Storing the fish and seafood at the right temperature is half the battle, and most of the seafood is defrosted best slowly in a refrigerator. If the fish is cooked and then you want to reheat it slowly and add ingredients as you do it. Tacos, paella, tostadas, and pasta are all recipes that go well with fish. Is that water running in your mouth yet? 🙂 


4. Bread and rice:

 The best way to store bread is in plastic and on the counter. Some people think that putting it in the fridge will make it stay crisp longer, but that is the opposite – it helps the process along. Freeze the bread if you need to store it for longer and take it out for 1 hour or so before you eat and it will be as if you just bought it (I said as if). If the bread becomes stale and about to go bad, then you can either make croutons, toast it, or make some delicious melted cheese sandwiches. 

As for rice it is properly stored if it is at a cooled and dry place and the less humidity the better. Cooked rice should be cooled down quickly and then store it in an airtight container in the fridge. It can be stored in the fridge for 3-5 days but longer than this then it should be stored in the freezer. Frozen rice can be stored for months and the best way to use leftover rice is to fry it with whatever you desire.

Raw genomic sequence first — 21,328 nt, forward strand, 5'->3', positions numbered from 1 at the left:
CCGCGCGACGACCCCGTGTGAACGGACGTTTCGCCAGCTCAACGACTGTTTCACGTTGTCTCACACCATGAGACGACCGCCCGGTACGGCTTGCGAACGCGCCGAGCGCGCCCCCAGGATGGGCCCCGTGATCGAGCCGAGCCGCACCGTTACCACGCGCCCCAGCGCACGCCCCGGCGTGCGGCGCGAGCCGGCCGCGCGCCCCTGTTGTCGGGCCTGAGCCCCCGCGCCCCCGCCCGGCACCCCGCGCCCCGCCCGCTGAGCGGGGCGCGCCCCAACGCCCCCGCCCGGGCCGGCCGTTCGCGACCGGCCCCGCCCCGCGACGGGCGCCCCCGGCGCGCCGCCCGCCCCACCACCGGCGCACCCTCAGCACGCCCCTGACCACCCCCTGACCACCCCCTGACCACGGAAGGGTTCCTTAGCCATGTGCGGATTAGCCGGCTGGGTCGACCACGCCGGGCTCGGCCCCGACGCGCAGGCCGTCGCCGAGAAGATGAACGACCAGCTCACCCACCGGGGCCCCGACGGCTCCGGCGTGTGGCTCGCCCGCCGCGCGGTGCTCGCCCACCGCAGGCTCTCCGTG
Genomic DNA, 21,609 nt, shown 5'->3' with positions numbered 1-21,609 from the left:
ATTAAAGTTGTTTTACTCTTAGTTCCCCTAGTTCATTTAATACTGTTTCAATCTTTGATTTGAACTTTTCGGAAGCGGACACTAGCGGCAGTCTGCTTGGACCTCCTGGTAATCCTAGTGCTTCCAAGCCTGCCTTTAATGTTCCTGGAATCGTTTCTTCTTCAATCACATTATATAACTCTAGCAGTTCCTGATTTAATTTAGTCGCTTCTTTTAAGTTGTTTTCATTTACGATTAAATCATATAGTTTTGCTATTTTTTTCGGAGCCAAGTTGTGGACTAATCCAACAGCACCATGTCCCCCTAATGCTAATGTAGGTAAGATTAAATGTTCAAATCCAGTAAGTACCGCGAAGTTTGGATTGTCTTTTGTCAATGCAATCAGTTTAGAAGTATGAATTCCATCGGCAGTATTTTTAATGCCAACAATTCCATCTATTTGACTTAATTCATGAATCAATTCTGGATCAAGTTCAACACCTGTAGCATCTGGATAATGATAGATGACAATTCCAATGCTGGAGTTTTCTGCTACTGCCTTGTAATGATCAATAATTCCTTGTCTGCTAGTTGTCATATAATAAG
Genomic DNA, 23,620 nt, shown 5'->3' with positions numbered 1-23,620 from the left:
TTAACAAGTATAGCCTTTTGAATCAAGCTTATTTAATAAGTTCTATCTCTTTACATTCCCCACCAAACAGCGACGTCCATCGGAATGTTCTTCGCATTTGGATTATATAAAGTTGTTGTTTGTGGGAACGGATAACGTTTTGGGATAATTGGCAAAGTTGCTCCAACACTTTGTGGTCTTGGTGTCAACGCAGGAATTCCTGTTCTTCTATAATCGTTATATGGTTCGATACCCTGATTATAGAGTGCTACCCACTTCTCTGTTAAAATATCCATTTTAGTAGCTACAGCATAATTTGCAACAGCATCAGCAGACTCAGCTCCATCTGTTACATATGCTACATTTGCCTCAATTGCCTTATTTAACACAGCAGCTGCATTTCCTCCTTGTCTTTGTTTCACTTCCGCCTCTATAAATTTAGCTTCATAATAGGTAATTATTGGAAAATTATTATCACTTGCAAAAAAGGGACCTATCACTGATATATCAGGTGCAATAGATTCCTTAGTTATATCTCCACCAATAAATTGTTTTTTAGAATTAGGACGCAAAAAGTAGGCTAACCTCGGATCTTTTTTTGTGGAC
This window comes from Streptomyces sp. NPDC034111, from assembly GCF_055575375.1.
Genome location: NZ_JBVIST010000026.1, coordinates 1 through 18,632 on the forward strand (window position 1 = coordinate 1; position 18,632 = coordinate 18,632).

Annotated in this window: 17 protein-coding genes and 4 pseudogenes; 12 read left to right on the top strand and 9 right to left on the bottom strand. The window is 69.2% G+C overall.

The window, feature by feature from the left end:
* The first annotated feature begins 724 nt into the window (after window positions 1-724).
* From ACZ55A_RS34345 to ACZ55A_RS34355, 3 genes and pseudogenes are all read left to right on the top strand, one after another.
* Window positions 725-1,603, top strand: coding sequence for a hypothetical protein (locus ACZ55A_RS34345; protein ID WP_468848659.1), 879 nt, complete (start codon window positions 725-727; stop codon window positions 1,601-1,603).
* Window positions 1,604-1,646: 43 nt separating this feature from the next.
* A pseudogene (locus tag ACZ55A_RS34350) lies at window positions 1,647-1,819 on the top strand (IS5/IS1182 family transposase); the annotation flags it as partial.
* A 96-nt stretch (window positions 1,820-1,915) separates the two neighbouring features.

5. Lentils and peas:

Lentils and peas should be stored in a dry and cool place and can be stored indefinitely if not cooked. After it has been cooked it should have the same storing conditions as rice. It can be in the fridge for 3-5 days and many months in the freezer. 

Lentils and peas leftovers are very easy to use and you just have to use your imagination. Wraps, soups, fritters, and veggie burgers. There are plenty of recipes out there and you’ll just have to find one that matches your taste buds.  

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Yes, it’s that time of the year again! No, we are not talking about the annual Christmas party or New Years, but the infamous physical inventory count! Hated by (almost) everyone but a necessary evil for the business. The time of the year where the entire inventory is counted manually and there are several reasons why we do this: 

  • For income tax reporting: many retailers are mandated by law to do this and have to report this in their tax forms. 
  • To minimize theft and loss: it’s important to keep track of inventory to spot losses or theft. If your inventory is disappearing but you can’t see that they are sold, then you need to take a look into it.